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Last reviewed dd mmm yyyy. Last edited dd mmm yyyy

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  • almost 75% of patients recover normal function and just over a tenth have minor sequelae (1)
  • about one sixth of patients are left with either moderate to severe weakness, hemifacial spasm, contracture or synkinesis
  • patients with a partial palsy fair better
    • 94% making a full recovery
    • in partial palsy, outcome is worse when herpes zoster virus infection is involved
  • in patients who recover without treatment
    • in the majority, major improvement occurs within three weeks
    • if recovery does not occur within this time
      • recovery is then unlikely to be seen until four to six months - this is when nerve regrowth and reinnervation have occurred
  • it is clear by six months who will have moderate to severe sequelae
    • indicators of poor prognosis in Bell's palsy include: (2)
      • a complete facial palsy
      • no recovery by three weeks
      • if there are associated conditions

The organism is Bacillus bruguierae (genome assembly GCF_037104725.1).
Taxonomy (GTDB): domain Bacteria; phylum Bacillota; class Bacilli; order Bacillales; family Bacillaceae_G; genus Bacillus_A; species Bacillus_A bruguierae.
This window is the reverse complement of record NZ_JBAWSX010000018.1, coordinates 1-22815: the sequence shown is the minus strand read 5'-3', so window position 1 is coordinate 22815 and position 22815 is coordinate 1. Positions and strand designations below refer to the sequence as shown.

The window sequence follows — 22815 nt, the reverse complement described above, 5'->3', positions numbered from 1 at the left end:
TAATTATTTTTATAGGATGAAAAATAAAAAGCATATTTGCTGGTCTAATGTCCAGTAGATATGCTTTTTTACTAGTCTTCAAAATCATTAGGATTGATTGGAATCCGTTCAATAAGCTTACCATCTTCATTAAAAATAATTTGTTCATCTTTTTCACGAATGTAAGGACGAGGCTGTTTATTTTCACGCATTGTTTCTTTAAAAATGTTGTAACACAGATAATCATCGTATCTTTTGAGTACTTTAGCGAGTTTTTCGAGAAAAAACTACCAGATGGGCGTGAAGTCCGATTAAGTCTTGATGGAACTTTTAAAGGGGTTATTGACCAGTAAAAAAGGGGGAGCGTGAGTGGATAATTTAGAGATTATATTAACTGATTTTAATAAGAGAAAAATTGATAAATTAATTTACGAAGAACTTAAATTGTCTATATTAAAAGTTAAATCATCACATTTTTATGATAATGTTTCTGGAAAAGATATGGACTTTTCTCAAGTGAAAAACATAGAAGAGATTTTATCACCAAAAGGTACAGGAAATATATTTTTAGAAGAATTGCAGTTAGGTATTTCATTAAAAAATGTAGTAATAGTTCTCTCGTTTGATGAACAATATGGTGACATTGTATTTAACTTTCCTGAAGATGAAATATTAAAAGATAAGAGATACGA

• hypertension, diabetes, pregnancy
      • if the patient is aged over 60 years
      • if there is severe pain associated with the facial palsy
      • Ramsay Hunt syndrome (herpes zoster virus)
      • if electrophysiological testing shows severe degeneration of the facial nerve
  • in facial palsies caused by herpes simplex virus or herpes zoster virus there remains a strong correlation between the peak severity of the palsy and the outcome
  • there is currently no reliable investigation or test at presentation that can indicate who will make a full recovery
  • 80% of patients with Bell's palsy have a conduction block in the facial canal which is probably caused by segmental demyelination
    • in this group, recovery occurs within about 4 weeks


1. Dong SH, Jung AR, Jung J, et al. Recurrent Bell's palsy. Clin Otolaryngol. 2019 May;44(3):305-12.

2. Gilden DH. Clinical practice. Bell's palsy. N Engl J Med. 2004 Sep 23;351(13):1323-31.

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